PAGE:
I can hardly escape being judged for my own inclination to judge. Now, let’s be clear: human society cannot function if we fail to judge one another’s behavior. When someone breaks the law, we have a court system to deal with it appropriately. When someone in the Church violates the Scriptures or the Constitution of the Church, we have our disciplinary process to deal with it appropriately. Together, we do judge behaviors for the sake of protecting everyone. We need such judgment and cannot do without it. But God has not appointed you or me the judge of other people for their sins.
If you keep reading chapter two, you find Paul particularly pokes at those who preach against something while doing that very thing. One of my own sins of judgmental thinking has been the delight I take in the downfall of certain judgmental preachers. Many in our society still haven’t figured out that sexual difference isn’t sinful, it’s just different. Many still think that homosexual behavior is sinful. Anyway, every time one of these preachers who loudly denounces homosexual behavior then gets caught with his boyfriend I feel righteous. And Paul says to me, “Stop that! You have your hypocrisies too. God is his judge; you aren’t.”
The other purpose Paul has in writing about the judgment of God, I believe, is what you will experience as you keep reading the Book of Romans. Since God judges all, those who live under the Law of Moses and those who don’t, then all of us are dependent on the grace and mercy of God. If you think that you can march up to the throne of God and say, “You owe me,” then perhaps you need to pay a little more attention to the Law of God. Okay, perhaps you’ve never committed murder, theft, or adultery. Have you borne false witness against a neighbor? Have you ever violated the Sabbath? Have you ever coveted something that belongs to your neighbor? I don’t need to stress this point; Paul will do a very good job of stressing it. Just keep reading Romans.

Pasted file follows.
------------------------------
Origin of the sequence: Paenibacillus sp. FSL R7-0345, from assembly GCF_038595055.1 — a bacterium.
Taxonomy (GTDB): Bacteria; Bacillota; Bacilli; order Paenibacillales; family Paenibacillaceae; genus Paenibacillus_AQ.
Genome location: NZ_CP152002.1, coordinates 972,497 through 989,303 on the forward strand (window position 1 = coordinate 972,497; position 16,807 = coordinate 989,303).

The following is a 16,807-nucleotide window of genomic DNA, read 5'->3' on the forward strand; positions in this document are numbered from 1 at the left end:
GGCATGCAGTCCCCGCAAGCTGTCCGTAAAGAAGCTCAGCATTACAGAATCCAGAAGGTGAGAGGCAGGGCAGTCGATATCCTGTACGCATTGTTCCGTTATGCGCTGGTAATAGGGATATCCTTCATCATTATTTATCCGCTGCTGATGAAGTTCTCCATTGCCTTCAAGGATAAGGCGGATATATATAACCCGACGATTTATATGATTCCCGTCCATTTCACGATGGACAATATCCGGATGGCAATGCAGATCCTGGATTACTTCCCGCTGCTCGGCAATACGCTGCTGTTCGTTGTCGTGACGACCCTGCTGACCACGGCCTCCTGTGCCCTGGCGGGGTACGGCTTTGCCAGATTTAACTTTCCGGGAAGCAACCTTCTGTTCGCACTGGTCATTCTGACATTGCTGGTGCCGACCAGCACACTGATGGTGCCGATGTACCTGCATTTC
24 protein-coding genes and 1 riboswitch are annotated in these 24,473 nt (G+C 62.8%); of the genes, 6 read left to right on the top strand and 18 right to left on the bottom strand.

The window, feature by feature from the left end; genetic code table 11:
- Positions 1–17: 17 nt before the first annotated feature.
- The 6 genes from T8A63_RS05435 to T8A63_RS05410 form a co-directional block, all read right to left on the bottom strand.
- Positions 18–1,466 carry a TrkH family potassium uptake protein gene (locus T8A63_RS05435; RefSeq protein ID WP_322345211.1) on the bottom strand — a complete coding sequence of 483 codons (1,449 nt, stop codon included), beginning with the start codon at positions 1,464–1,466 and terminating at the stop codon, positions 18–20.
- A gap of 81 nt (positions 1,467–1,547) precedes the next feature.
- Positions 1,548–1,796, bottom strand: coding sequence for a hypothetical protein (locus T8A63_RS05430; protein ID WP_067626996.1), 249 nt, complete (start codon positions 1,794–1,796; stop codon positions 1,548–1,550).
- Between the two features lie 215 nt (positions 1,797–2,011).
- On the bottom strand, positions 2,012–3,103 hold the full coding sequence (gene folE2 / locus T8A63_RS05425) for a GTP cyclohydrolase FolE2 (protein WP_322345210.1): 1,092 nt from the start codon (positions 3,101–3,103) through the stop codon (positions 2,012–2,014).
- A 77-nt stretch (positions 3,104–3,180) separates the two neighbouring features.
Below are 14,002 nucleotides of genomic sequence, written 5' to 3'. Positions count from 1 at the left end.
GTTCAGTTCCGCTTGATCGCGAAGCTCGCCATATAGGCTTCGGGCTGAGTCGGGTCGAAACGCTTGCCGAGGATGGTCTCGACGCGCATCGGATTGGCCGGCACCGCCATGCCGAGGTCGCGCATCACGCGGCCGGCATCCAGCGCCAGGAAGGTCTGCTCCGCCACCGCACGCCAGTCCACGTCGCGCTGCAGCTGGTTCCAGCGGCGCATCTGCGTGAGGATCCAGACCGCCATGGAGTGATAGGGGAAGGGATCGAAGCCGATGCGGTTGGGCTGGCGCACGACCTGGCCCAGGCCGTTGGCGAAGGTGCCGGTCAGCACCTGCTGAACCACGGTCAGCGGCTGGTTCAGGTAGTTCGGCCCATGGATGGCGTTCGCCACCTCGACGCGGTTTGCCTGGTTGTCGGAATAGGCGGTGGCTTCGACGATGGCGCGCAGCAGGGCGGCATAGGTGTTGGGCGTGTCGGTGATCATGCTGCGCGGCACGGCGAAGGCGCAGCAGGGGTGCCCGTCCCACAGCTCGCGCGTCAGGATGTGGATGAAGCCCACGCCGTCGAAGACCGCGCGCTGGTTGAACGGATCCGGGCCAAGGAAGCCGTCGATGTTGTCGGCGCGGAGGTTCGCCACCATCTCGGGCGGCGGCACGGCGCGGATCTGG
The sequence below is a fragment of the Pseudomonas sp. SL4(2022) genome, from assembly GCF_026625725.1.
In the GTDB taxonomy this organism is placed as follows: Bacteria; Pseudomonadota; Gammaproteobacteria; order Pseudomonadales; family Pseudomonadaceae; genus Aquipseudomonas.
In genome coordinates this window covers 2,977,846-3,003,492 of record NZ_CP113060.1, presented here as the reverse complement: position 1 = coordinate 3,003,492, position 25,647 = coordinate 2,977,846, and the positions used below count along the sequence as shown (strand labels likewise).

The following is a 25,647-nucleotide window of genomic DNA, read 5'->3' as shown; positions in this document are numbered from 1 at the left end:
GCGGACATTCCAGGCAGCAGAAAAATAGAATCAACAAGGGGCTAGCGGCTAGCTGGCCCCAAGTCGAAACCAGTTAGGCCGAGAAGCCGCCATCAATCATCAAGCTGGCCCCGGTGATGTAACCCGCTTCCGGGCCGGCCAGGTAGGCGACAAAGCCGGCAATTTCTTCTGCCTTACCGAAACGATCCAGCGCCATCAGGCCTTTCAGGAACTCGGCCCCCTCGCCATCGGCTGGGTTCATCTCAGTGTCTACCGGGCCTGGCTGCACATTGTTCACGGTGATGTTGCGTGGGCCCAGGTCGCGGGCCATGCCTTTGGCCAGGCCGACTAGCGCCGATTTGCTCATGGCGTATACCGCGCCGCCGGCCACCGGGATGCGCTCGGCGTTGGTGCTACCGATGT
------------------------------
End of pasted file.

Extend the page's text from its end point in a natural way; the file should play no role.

God will judge each of us; indeed, I think God is already judging us. When my friend read this and said to me, “I feel convicted,” then she was already experiencing the judgment of God. In the next paragraph after what we read, Paul seems to be writing especially to preachers and teachers; he says that if you think you understand the Scriptures and what God requires, maybe you ought to be teaching yourself so you would start living the way you say people ought to live. Ouch. But as we keep reading, we see he has a deeper purpose in mind: learn to trust in the grace and mercy of God, and commend everyone else also to the grace and mercy of God.
The notion of judgment can also be thought of as evaluation, and in the light of the grace and mercy of God I feel it is an encouragement to self-evaluation. Do you remember Ed Koch, Mayor of New York City from 1978 to 1989? He used to go around asking, “How’m I doin’?” I like to think that even if we flee from judgment, that evaluation is good from time to time. When the church staff and I have our performance evaluated annually, that is not judgmentalism; that is appropriate evaluation. Likewise, I should probably go around to you all asking, “How are you doing in your walk with God?” It’s no one else’s business to judge you, but a little self-evaluation can be useful.
That’s what Lent traditionally is about: time for self-evaluation. How’re you doin’? How’s it going in your walk with God? Remember what Paul is going to teach us in Romans: the foundation of your walk with God is not your righteousness; that would be a pretty shaky foundation. The foundation is the grace and mercy of God.
Robert A. Keefer
Presbyterian Church of the Master